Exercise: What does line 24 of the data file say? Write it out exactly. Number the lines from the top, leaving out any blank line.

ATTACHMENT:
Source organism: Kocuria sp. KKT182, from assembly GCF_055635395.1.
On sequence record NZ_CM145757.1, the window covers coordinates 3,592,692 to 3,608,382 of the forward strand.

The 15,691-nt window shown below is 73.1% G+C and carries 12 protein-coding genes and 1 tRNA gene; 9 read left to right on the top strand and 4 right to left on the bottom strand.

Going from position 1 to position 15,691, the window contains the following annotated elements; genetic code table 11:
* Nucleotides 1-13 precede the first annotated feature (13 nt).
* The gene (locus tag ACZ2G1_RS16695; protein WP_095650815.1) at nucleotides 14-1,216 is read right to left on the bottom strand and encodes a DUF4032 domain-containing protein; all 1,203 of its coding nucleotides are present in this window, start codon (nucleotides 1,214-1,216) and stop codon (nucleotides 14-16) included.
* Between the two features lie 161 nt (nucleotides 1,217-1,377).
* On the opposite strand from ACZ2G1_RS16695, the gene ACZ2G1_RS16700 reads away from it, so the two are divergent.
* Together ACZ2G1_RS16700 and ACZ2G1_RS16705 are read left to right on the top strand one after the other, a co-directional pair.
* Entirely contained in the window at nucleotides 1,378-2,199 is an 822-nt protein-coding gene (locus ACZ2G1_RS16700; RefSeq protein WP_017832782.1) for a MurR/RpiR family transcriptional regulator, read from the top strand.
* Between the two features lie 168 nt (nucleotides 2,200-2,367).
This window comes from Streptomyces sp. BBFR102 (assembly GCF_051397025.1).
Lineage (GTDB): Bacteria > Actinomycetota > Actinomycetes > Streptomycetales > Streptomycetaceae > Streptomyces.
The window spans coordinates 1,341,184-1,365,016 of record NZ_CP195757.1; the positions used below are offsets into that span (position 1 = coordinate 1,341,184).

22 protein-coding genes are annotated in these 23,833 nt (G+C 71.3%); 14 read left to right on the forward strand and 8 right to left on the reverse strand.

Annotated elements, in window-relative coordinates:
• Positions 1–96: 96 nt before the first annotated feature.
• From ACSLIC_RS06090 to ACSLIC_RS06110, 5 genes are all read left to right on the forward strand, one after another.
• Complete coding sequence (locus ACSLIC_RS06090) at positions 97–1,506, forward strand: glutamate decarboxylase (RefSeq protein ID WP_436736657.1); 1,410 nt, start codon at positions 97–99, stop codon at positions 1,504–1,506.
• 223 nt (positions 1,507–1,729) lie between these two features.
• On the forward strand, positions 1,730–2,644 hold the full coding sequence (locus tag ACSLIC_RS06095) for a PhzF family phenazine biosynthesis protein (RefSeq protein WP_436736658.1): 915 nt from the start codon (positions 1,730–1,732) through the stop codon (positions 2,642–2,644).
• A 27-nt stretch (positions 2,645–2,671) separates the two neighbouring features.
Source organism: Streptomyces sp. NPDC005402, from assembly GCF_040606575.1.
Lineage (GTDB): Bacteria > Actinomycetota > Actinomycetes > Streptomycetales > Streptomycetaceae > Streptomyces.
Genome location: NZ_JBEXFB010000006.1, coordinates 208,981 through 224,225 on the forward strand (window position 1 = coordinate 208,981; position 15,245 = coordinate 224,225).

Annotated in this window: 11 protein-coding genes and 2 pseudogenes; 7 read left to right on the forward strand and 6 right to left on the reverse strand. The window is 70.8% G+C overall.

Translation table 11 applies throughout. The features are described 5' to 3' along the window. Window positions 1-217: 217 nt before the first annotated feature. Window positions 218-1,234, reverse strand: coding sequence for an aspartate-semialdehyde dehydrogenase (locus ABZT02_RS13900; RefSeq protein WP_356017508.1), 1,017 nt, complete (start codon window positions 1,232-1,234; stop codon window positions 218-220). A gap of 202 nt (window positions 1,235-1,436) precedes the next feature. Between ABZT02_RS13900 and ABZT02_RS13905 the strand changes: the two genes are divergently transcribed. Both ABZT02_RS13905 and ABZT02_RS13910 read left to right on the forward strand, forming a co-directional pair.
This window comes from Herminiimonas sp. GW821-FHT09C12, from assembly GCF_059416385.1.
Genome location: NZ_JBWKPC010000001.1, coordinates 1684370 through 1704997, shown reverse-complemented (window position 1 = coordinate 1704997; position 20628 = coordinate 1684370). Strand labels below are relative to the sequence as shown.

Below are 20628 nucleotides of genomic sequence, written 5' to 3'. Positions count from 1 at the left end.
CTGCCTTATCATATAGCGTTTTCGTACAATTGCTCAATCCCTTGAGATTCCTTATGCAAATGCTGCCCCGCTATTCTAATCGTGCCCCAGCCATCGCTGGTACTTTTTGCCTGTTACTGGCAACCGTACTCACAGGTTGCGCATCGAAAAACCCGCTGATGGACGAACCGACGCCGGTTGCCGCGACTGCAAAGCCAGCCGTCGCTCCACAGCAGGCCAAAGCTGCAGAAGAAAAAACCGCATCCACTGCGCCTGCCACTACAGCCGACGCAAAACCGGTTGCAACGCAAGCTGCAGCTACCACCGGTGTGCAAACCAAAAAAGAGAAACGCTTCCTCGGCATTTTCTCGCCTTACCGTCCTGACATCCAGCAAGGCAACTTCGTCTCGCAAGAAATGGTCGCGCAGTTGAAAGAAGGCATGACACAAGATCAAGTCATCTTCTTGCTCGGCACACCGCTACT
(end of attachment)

Lineage (GTDB): Bacteria > Actinomycetota > Actinomycetes > Streptomycetales > Streptomycetaceae > Streptomyces.